We are all confined within our own worlds, be it marriage, career, home, finance. It is only human to wish for better. The secret is to make the most of it and not waste your time just sucking mud.


The fish are Rudd, not carp. The ducks are…….ducks.



These useless hands
That once could sharply fret,
Bend and stretch and hammer on
And play all round the note,
Now barely hold a pencil.

And the heart,
In truth, can’t run a mile
Still flutters at a woman’s smile
And feels a rhyme
And can dance in time
To music.

But no one sees.

They only see these useless hands
That barely hold a pencil.

The sadness of growing old, that feeling of becoming extraneous to the world and yet inside feeling no different from when you were just eighteen. But the body will not let you be that eighteen year old ever again and a look in the mirror gives confirmation those days are over.

New Shoes



When I was fifteen I met a girl my age called Janice. After walking with her along Gorleston seafront, I took her home and at her front doorstep asked if I could kiss her. Her lips were soft, warm and tasted of the salty crisps she had just eaten. I closed my eyes and for a few moments stepped into her heaven. When space came between us once more I asked her if I could see her again. She looked down at my shoes and said not if you’re wearing those. ‘Those’ were my school shoes. Black Oxford brogues, regulation, but with personalised toe caps from kicking flints along the roadway on the journeys home from school, scoring goals for England. They were the only pair I had. There was a spring in my step as I walked home that evening with a plan.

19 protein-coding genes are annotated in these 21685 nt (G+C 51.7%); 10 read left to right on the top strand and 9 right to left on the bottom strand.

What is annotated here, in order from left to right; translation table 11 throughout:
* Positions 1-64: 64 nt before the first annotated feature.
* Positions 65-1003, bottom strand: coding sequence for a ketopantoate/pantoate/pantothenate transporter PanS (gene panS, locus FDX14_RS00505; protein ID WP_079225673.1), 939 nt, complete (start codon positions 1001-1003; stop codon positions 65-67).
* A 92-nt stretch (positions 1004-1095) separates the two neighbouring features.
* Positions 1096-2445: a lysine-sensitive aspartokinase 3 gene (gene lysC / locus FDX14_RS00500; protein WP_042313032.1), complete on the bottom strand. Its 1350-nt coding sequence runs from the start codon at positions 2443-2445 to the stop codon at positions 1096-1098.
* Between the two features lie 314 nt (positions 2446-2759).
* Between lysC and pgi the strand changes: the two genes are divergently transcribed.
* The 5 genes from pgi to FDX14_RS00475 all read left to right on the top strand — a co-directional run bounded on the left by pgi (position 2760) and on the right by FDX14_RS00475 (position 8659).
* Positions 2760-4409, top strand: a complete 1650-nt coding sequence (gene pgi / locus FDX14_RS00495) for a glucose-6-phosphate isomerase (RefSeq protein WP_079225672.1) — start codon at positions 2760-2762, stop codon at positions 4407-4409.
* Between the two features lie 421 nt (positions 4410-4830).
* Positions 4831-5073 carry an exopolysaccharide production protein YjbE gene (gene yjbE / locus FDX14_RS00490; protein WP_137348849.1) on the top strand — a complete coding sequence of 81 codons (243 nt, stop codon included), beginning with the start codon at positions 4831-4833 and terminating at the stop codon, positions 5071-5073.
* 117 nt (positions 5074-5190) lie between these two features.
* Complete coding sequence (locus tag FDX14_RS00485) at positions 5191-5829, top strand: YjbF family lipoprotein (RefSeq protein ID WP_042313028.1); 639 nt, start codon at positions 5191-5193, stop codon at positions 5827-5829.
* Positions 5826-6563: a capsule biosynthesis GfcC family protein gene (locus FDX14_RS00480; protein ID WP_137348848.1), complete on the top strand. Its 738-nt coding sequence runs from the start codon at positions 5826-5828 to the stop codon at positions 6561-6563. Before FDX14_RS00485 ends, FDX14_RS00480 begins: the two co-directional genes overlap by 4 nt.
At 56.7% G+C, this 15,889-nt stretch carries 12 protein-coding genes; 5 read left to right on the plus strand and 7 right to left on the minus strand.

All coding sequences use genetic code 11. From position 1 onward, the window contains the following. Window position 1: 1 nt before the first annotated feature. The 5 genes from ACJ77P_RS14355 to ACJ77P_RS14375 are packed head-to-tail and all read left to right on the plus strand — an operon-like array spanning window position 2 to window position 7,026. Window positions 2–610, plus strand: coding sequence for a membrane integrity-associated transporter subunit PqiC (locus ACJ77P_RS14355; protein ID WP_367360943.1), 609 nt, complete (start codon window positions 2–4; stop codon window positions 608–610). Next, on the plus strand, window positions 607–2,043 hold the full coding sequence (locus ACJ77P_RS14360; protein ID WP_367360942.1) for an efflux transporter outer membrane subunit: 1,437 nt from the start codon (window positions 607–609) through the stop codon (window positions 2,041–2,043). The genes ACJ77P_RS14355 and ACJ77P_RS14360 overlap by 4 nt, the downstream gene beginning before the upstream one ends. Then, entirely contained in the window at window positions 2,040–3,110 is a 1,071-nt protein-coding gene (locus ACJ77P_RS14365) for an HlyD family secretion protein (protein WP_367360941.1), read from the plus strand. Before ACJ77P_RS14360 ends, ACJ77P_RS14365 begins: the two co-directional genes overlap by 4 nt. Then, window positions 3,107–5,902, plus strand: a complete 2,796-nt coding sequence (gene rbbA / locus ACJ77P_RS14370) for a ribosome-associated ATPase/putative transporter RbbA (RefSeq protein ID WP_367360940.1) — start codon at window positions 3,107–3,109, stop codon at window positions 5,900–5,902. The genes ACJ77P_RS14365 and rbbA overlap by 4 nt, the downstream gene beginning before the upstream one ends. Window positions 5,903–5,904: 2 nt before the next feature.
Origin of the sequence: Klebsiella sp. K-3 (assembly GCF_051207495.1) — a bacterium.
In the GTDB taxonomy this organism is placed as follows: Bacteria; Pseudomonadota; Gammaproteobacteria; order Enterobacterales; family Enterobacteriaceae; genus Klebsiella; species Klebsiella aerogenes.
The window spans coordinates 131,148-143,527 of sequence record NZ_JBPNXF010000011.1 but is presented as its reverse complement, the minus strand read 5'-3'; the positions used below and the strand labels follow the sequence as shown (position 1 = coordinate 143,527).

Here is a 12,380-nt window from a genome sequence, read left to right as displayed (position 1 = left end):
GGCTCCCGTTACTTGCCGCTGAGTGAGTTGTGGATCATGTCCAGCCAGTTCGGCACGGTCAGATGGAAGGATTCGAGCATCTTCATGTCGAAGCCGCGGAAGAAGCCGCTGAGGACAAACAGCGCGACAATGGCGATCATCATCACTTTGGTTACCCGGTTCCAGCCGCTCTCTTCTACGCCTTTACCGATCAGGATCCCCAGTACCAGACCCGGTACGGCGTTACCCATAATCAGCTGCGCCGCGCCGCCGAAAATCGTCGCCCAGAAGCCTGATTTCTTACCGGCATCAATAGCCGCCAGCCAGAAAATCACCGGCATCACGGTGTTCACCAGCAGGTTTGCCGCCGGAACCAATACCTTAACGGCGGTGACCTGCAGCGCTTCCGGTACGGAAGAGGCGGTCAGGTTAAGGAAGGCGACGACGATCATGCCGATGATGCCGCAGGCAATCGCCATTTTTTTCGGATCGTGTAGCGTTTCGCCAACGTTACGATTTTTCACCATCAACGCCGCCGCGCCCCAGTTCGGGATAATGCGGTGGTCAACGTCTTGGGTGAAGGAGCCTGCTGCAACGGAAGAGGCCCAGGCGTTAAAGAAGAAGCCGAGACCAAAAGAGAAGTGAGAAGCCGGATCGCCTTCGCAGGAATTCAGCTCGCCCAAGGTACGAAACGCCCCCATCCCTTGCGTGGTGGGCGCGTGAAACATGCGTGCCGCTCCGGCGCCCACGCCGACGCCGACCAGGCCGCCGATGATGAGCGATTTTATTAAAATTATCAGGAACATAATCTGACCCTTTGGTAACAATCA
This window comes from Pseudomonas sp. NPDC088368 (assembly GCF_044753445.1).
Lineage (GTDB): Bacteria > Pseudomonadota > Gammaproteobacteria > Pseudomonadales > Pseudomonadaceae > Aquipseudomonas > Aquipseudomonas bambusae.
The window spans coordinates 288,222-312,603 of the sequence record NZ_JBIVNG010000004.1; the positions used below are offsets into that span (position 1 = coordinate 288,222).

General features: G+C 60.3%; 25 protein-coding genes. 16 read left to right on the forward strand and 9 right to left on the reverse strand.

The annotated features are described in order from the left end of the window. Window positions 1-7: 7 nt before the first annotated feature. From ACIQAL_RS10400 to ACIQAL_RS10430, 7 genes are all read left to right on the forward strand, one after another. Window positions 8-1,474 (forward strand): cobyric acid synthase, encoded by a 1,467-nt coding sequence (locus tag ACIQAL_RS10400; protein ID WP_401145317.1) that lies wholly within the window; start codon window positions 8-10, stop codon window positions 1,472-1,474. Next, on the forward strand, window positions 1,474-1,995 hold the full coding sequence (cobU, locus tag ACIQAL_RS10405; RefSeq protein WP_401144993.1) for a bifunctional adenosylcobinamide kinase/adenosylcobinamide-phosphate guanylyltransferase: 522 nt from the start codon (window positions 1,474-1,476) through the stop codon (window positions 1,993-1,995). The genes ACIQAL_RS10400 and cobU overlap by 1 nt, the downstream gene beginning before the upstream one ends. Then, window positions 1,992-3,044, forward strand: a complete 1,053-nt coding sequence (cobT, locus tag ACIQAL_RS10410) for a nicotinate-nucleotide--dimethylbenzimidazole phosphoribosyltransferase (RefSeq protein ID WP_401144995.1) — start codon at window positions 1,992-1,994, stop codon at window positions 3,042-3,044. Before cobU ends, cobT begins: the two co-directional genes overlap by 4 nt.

For a month I had been working weekends in the food hall of Arnold’s department store in Yarmouth. Filling shelves, delivering orders, serving and the like. My first pay packet was due. We were paid at the end of Saturday, cash in a brown envelope, with the details on the front. On the way home that day I looked in shoe shops until in Stead and Simpsons window I spied a pair of winkle picker boots with Cuban heels. Shoes with murderous points. The ticket stated latest fashion. I tried a pair. The assistant said sublime to the ridiculous as he compared new with old. I marched up and down in front of the mirror. I felt ten feet tall. Janice would be my girlfriend. They nipped a bit but the leather would give, I had heard my mother say that. I also knew she would go bananas when she saw them and make me take them back, but there was a plan for that too.